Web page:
$400 million to propel a pipeline of treatments aiming at previously undruggable targets.
The $400 million figure is a lucky one for the biotech, given it’s also the exact amount it raised in a series C. That figure is, in fact, an upsized amount: It had originally priced 14.7 million shares at $16 to $18, but this week offered 20 million shares at $20, above the upwardly revised range of $18 to $19.
Relay is working to understand how proteins move and how changes in their shape and structure can affect their function. It aims to create new drugs that can modify these changes to treat cancer, although it has held its cards pretty close to its chest over the past few years on exact targets.
From its Securities and Exchange Commission filing, we know they are in phase 1 testing now: “We initiated a phase 1 clinical trial for RLY-1971, our inhibitor of Src homology region 2 domain-containing phosphatase-2 (SHP2), in patients with advanced solid tumors in the first quarter of 2020,” Relay said in the filing.
“We have completed Investigational New Drug, or IND, enabling activities for RLY-4008, our inhibitor of fibroblast growth factor receptor 2 (FGFR2) and expect to initiate a Phase 1 clinical trial for RLY-4008 in patients with advanced solid tumors having oncogenic FGFR2 alterations in the second half of 2020.”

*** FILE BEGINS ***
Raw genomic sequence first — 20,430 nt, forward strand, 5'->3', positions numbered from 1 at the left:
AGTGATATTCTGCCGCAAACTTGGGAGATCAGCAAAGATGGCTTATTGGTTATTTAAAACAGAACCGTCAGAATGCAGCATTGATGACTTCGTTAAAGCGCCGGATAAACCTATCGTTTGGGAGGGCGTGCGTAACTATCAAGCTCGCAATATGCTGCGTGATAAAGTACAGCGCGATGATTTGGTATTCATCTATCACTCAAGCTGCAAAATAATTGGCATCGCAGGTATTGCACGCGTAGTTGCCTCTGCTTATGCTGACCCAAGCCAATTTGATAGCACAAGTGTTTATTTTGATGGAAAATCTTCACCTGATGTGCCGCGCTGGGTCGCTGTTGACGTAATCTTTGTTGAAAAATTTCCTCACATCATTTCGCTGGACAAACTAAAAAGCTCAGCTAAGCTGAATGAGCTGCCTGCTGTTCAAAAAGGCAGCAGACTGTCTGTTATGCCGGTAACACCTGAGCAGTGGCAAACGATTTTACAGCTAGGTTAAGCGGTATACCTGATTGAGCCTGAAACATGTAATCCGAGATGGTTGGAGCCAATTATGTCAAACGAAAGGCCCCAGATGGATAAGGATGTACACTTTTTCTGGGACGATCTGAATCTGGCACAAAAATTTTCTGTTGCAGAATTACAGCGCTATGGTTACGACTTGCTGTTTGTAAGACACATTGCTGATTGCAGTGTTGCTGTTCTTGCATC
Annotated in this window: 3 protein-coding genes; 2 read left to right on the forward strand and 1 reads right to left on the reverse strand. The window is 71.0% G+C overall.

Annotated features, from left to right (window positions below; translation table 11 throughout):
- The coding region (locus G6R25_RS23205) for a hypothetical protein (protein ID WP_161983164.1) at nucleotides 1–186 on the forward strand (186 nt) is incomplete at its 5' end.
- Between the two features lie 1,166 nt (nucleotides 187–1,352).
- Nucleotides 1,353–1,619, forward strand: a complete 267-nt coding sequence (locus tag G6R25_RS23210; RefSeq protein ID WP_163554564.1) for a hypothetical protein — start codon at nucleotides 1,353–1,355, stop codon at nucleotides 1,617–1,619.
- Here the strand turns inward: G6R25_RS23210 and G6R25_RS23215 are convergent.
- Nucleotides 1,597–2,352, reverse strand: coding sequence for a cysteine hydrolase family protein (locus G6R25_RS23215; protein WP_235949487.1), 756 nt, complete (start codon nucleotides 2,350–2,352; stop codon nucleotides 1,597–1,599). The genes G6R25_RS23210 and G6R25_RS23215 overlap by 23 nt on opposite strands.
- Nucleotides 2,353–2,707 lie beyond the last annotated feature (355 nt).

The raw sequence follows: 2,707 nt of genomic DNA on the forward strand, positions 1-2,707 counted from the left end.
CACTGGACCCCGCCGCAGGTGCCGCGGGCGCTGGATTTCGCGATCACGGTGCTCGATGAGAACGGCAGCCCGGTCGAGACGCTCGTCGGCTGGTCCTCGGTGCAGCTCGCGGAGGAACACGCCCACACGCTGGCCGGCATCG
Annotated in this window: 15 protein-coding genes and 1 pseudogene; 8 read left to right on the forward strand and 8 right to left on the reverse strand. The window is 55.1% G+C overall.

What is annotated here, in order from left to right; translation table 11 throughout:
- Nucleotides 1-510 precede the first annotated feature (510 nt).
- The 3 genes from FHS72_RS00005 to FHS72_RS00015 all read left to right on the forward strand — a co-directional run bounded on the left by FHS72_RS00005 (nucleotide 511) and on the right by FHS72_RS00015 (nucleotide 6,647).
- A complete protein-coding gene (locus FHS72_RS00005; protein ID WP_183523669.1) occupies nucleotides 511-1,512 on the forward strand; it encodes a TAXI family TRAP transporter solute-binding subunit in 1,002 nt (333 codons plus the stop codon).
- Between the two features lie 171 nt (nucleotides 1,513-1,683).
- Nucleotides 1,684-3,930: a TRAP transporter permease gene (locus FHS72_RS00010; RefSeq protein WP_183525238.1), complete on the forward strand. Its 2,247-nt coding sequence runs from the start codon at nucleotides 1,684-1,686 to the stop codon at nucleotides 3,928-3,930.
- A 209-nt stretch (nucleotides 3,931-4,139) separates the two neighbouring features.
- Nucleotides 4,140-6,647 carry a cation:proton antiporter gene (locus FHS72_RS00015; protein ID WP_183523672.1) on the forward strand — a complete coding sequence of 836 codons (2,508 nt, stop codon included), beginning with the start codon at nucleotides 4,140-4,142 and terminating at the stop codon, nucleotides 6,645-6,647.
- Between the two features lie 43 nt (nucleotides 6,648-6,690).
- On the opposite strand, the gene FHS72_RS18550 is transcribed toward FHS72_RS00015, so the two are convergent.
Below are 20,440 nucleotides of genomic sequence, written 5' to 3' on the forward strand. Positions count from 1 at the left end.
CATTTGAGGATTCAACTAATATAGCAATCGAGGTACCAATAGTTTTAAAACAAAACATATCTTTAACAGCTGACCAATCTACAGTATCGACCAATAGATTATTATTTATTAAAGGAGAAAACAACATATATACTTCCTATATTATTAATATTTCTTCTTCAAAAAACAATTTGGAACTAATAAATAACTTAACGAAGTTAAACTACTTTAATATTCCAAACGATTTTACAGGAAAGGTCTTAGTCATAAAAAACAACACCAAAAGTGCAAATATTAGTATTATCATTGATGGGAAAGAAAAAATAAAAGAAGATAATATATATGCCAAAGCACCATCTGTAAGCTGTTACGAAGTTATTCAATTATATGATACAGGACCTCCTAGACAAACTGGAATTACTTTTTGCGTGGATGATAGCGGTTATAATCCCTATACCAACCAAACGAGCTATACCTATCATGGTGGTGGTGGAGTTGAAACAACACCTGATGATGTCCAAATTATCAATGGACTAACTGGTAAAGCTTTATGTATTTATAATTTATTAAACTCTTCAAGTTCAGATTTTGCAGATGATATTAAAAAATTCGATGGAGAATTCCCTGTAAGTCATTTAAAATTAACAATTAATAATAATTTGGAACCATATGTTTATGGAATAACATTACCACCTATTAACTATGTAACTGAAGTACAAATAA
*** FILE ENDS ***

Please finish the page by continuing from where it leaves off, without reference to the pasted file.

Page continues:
It expects its third program, known as RLY-PI3K1047 and aimed at molecules targeting cancer-associated mutant variants of phosphoinostide 3-kinase alpha, to be in IND-enabling studies in 2021.
Relay—alongside a series of other young startups—hopes its platform, known as Dynamo, can drug the undruggable.
While its initial focus is firmly in cancer, it says its approach can “also be broadly applied to other areas of precision medicine, such as genetic disease.”
It lists on the Nasdaq under the ticker “RLAY.”